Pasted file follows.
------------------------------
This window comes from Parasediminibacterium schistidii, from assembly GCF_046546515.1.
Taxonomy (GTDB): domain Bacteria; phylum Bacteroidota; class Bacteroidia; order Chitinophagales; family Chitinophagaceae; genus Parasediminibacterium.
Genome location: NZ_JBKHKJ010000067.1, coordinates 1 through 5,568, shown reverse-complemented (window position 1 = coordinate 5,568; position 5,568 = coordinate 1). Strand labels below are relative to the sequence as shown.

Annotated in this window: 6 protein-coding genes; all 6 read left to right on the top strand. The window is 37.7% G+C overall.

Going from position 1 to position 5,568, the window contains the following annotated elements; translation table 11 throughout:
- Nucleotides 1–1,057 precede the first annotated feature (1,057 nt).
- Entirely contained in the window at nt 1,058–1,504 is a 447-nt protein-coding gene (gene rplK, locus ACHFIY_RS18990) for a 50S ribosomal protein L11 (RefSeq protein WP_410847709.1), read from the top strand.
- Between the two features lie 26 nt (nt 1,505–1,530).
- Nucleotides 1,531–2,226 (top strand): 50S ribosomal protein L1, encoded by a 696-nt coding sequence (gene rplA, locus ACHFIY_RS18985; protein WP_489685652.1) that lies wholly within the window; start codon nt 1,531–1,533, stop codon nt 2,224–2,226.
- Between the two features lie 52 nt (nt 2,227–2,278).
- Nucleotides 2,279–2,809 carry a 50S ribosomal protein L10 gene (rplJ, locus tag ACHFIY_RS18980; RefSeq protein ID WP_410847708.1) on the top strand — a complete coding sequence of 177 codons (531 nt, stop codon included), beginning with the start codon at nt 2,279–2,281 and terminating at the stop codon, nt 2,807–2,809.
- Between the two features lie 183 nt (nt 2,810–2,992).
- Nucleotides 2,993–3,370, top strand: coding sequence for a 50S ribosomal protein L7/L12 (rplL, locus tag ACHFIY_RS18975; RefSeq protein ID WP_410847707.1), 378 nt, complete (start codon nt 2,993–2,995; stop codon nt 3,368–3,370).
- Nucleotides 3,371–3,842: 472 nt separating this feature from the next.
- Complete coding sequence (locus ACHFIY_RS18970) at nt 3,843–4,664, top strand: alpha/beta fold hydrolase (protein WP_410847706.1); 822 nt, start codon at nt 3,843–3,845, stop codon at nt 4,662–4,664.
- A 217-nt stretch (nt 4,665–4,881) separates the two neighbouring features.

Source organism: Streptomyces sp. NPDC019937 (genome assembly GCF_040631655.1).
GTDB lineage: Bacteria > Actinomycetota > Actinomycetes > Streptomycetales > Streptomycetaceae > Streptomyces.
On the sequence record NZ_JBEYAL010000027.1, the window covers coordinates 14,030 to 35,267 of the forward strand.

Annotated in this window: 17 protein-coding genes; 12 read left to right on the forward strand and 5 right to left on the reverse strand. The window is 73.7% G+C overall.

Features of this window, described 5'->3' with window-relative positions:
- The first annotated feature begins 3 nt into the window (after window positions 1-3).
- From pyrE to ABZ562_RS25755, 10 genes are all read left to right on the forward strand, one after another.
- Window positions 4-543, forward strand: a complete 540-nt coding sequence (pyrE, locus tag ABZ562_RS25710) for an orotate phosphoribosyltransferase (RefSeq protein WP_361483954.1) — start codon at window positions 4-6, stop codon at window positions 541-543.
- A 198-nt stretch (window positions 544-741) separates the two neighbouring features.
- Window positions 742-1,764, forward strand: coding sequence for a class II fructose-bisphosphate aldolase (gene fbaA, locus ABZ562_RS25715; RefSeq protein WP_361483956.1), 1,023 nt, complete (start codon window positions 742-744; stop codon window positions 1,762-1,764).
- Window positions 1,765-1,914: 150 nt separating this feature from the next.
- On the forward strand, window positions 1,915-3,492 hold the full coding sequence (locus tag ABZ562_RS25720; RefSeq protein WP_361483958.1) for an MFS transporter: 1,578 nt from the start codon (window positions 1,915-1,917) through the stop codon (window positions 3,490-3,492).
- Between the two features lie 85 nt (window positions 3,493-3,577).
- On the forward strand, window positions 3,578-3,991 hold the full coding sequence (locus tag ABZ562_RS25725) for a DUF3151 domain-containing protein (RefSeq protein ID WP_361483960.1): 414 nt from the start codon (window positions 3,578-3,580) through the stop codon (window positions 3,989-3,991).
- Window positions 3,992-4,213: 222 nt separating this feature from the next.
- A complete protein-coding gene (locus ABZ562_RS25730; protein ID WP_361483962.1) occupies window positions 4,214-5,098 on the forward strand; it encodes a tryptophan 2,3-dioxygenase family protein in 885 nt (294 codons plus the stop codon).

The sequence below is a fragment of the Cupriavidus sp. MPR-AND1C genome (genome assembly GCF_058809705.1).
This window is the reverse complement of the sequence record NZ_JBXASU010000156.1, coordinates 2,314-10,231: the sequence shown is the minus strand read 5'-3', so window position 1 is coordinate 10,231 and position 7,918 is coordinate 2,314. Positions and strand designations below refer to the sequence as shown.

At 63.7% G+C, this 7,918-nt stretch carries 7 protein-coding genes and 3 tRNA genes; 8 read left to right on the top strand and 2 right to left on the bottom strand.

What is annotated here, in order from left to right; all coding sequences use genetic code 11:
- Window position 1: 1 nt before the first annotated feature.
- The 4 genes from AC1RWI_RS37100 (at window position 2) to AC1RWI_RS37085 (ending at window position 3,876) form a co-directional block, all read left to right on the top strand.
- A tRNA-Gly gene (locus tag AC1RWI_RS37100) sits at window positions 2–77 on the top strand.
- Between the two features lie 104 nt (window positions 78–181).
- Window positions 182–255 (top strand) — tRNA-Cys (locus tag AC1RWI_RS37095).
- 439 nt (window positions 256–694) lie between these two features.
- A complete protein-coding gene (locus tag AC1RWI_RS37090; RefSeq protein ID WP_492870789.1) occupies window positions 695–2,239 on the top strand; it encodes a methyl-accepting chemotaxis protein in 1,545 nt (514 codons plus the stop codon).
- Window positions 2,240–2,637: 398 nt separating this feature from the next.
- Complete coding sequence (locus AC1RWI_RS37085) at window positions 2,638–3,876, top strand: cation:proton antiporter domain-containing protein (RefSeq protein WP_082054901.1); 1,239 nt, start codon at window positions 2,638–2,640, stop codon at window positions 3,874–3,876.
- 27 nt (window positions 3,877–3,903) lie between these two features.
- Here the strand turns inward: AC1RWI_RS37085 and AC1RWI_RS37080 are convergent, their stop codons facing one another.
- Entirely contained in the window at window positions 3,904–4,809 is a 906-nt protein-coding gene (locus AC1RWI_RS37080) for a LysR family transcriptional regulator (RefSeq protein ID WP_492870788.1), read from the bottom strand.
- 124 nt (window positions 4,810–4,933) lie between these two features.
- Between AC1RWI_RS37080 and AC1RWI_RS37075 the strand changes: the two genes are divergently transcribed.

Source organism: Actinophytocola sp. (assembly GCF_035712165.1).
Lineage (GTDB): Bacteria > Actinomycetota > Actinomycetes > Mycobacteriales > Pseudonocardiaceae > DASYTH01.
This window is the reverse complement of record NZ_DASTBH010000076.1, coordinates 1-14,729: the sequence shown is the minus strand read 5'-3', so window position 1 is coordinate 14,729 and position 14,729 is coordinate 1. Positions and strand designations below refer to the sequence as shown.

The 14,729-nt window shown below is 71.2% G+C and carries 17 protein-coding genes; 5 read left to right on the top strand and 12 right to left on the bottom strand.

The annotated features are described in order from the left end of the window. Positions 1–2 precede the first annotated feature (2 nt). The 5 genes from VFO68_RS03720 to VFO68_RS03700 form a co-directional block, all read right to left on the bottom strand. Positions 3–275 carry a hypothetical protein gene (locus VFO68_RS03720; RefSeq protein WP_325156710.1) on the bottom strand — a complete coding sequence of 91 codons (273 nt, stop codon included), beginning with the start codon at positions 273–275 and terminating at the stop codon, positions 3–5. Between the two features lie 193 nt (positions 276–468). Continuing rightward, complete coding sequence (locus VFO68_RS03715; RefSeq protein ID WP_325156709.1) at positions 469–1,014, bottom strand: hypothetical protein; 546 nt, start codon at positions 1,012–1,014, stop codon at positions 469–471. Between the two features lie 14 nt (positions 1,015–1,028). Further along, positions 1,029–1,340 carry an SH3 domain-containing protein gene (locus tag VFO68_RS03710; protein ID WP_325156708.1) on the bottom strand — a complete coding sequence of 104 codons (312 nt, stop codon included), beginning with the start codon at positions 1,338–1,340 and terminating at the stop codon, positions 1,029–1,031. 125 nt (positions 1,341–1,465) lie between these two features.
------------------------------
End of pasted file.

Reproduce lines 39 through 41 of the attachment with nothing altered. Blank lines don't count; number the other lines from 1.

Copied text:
- A tRNA-Gly gene (locus tag AC1RWI_RS37100) sits at window positions 2–77 on the top strand.
- Between the two features lie 104 nt (window positions 78–181).
- Window positions 182–255 (top strand) — tRNA-Cys (locus tag AC1RWI_RS37095).